Tony Karrer Delicious EVdriven

Battery {Returnto top of page} EV Plans Sources Built For Fun ElectricVehicles : DIY plans for karts and buggys Drive Electric: EV3 Tri-Electric ElectricBicycle (Slipstream) : DIY plans and parts for the Slipstream electricbike Robert Q. RileyEnterprises : Electric and hybrid DIY plans.

Toyota, Nissan, Honda and Mitsubishi to provide financial assistance for EV charging infrastructure in Japan

Green Car Congress

Large-scale shopping malls, DIY stores, etc. Toyota Motor Corporation, Nissan Motor Co., Honda Motor Co., and Mitsubishi Motors Corporation have agreed on the details of specific financial assistance they will provide to installers of charging stations for electric vehicles (PHVs, PHEVs, and EVs). This announcement follows an agreement the four companies announced in July jointly to promote the construction of a user-friendly network of charging infrastructures. Earlier post.).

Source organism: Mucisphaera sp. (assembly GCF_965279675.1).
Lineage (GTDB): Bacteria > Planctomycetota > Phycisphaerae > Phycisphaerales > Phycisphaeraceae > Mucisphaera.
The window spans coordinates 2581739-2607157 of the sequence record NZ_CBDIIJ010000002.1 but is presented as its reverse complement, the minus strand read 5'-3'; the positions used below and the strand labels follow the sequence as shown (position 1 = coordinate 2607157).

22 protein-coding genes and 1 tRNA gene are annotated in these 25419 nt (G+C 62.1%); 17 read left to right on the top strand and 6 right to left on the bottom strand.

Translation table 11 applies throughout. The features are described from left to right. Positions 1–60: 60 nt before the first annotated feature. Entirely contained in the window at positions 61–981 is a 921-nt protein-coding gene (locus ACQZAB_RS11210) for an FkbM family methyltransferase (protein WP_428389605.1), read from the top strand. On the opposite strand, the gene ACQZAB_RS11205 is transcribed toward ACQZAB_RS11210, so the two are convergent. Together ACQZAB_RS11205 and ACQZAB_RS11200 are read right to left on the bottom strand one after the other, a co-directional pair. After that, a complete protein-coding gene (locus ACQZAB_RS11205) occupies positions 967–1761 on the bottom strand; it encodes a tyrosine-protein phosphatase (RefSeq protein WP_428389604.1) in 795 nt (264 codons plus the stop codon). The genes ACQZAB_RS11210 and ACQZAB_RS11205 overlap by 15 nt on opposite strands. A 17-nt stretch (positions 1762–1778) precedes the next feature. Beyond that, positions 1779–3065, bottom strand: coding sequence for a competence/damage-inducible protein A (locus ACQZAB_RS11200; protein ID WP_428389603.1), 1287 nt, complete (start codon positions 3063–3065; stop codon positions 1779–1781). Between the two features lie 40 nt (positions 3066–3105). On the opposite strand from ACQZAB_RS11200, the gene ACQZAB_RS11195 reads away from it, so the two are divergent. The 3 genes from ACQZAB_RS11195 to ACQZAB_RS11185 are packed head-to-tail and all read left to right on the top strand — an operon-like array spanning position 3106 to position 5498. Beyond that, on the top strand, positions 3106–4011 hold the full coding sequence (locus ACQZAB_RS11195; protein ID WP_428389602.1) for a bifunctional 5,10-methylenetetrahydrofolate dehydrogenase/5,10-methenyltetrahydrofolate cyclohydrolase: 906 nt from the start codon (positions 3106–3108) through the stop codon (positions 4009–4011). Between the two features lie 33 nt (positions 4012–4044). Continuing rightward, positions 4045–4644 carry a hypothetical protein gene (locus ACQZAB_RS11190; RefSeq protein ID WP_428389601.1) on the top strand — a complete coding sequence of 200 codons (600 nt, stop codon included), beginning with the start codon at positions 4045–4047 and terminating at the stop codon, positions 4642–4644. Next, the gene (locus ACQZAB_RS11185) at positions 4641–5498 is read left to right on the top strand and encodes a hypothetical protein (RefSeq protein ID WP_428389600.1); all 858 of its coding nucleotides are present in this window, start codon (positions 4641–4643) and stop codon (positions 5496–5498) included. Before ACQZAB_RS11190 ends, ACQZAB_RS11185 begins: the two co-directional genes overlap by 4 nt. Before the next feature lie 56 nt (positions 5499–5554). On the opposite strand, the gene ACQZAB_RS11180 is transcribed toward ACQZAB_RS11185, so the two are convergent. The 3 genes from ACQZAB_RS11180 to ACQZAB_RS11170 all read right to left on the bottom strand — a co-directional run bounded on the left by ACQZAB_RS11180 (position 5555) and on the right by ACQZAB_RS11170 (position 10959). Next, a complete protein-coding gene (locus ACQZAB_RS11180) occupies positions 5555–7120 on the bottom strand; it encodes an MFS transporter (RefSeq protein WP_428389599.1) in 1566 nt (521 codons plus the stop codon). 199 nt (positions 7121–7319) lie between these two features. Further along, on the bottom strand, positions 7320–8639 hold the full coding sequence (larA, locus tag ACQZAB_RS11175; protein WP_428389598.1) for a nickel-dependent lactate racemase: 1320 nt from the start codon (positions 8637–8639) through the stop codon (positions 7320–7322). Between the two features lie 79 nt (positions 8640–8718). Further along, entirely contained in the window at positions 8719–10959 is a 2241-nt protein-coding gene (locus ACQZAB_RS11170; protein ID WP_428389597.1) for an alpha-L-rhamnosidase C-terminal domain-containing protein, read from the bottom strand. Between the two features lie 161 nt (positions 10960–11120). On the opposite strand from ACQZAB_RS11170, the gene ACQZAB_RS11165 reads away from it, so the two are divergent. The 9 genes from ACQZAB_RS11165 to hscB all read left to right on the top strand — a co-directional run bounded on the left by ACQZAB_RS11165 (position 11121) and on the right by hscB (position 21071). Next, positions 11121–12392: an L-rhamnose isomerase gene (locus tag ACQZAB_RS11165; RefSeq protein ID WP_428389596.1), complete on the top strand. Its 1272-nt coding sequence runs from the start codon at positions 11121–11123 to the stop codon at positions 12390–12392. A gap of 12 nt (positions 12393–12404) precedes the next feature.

2013 88

Lotus and Harmon partner up to add sound to hybrids

Tony Karrer Delicious EVdriven